In the past month, fewer and fewer Americans have said that they are confused about the new health reform law. Though more than four in 10 continue to struggle, and just over one-third say they don’t understand how the law will affect them personally, the basic shape of opinion overall on the reform law remains unchanged, with the nation still firmly divided along partisan lines.
According to the May Kaiser health tracking survey, there is less enthusiasm about health reform. Those who look upon the law favorably tend to focus on the ways it will increase access to coverage and care, while those who view the law unfavorably have a more splintered array of reasoning – beginning with concerns about cost and government control.
While more than half of the public (55 percent) said that the word “confused” aptly described their feelings about the new health reform law in April, that proportion dropped by 11 percentage points in May. The drop was particularly evident among women, who are more likely to be making health care decisions for the household; 60 percent felt confused in April compared with 45 percent in May, bringing them more in line with the results among men.
Those with more education and higher incomes also dispelled their confusion at a higher rate this spring than those with less education and lower incomes. Even with the decrease, however, a substantial minority – 44 percent – say they remain confused about the health reform law.
Overall, a solid majority of Americans (61 percent) say they feel like they “understand what the impact of the health reform law will be” on themselves and their families, while 35 percent say they do not understand how they will be affected.
Americans living in households that bring in less than $40,000 a year and those who are uninsured are somewhat more likely than their counterparts to say they do not understand how the law will affect their own families, even though many components are specifically targeted at lower-income households.
Overall, the public continues to be divided in their views of the health reform law, with the poll finding 41 percent holding favorable views, 44 percent unfavorable views, and 14 percent undecided or unsure. These views continue to differ markedly by party, with most Democrats holding favorable views, most Republicans unfavorable views, and political independents tilting toward a negative viewpoint. As was true in April, voters who say they are likely to vote in the midterm elections are somewhat more likely to tilt negative in their views of health reform.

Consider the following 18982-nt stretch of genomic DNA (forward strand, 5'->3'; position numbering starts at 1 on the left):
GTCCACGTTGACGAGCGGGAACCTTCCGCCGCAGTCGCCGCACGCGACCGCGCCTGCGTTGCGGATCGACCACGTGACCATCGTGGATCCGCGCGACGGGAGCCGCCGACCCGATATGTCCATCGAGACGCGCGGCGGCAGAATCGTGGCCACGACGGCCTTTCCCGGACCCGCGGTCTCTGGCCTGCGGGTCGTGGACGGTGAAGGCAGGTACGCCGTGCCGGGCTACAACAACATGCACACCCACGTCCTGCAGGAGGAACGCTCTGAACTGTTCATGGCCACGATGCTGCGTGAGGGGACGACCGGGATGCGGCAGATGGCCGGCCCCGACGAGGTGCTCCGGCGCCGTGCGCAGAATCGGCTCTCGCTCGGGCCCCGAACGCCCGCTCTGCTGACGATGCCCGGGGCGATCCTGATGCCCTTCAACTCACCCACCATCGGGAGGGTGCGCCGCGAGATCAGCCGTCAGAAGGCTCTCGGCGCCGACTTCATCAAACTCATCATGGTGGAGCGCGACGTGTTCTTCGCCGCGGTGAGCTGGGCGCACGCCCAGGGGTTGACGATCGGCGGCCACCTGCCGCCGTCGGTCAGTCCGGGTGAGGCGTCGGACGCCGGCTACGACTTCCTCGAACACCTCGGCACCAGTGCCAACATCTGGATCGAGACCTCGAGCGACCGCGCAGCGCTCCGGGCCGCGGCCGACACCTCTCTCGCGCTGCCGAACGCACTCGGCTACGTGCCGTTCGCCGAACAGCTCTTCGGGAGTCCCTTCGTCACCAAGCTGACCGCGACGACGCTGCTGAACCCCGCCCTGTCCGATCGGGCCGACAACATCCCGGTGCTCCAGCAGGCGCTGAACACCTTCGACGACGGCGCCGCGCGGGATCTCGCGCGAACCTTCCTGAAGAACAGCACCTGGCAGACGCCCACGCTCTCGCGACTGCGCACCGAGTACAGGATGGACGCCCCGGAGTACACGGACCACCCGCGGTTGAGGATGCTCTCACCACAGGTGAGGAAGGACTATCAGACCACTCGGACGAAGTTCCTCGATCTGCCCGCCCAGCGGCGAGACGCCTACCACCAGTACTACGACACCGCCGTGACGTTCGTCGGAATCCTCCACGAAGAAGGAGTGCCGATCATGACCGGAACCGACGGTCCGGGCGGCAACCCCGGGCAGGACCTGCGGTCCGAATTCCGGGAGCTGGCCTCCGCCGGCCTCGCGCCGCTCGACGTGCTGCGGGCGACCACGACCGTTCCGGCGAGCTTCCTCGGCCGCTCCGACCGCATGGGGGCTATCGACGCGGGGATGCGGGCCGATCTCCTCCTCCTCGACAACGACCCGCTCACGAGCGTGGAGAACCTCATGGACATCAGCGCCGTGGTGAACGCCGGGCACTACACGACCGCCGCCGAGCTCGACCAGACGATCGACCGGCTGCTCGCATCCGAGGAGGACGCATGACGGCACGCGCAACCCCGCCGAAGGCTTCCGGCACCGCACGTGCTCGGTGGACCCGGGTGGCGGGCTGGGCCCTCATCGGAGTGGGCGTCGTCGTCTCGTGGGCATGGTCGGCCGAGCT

In terms of the trend in opinion, between April and May, there was a falloff in strong supporters, with 23 percent in April saying they held “very favorable” views of the new law, compared with 14 percent now. Most of this falloff came from Democrats themselves, whose “rally round the flag” sentiments may be waning as passage fades into the rearview mirror. In April, 43 percent of self‐identified Democrats said they had “very favorable” views of the reform law, compared with 30 percent now. Only time can tell whether this is a blip or the start of a trend.
Meanwhile, the percentage with “very unfavorable” views of the legislation hasn’t changed appreciably since April, hovering at around three in 10 overall, and rising to seven in 10 among Republicans. Feelings continue to be stronger, then, among opponents than among proponents of the law.
When asked to explain the main reason for their favorable views in their own words, supporters offered reasoning that related to increasing Americans’ access to health insurance and to health care itself (47 percent). Others offered answers focusing on their hope that costs will come down under reform (12 percent), and some focused on such insurance reforms as the end of exclusions based on pre‐existing conditions (4 percent).
Those with unfavorable views of the law had a much more disparate group of reasons for their negative perceptions. Topping the list were concerns about the cost of the reforms (27 percent) and opposition to the government’s perceived role in the changes (17 percent).
There has been little change since April in the proportion that expects to benefit from the new law. About three in 10 say they do believe they’ll benefit from the provisions, while just as many expect to suffer in some way and another one-third don’t expect to be affected.
As health reform is replaced by other pressing policy issues on the front pages of newspapers and websites, it may also be ceding its place in the forefront of people’s minds. The Kaiser survey suggests that fewer Americans report holding strong emotions – either positive or negative – about the new law. In addition to the drop in the proportion who said they were confused, there was also a drop in the proportion who said they felt relieved or pleased (down 8 percentage points to 32 percent and down 6 percentage points to 39 percent, respectively), as well as a drop in those who reported feeling anxious (down 6 percentage points to 36 percent). The proportion who felt disappointed, however, did not change, remaining at 45 percent and now roughly tied with confusion as the most predominant emotion. Neither did the proportion who felt angry change, which hovered at 30 percent.
Source: Kaiser Family Foundation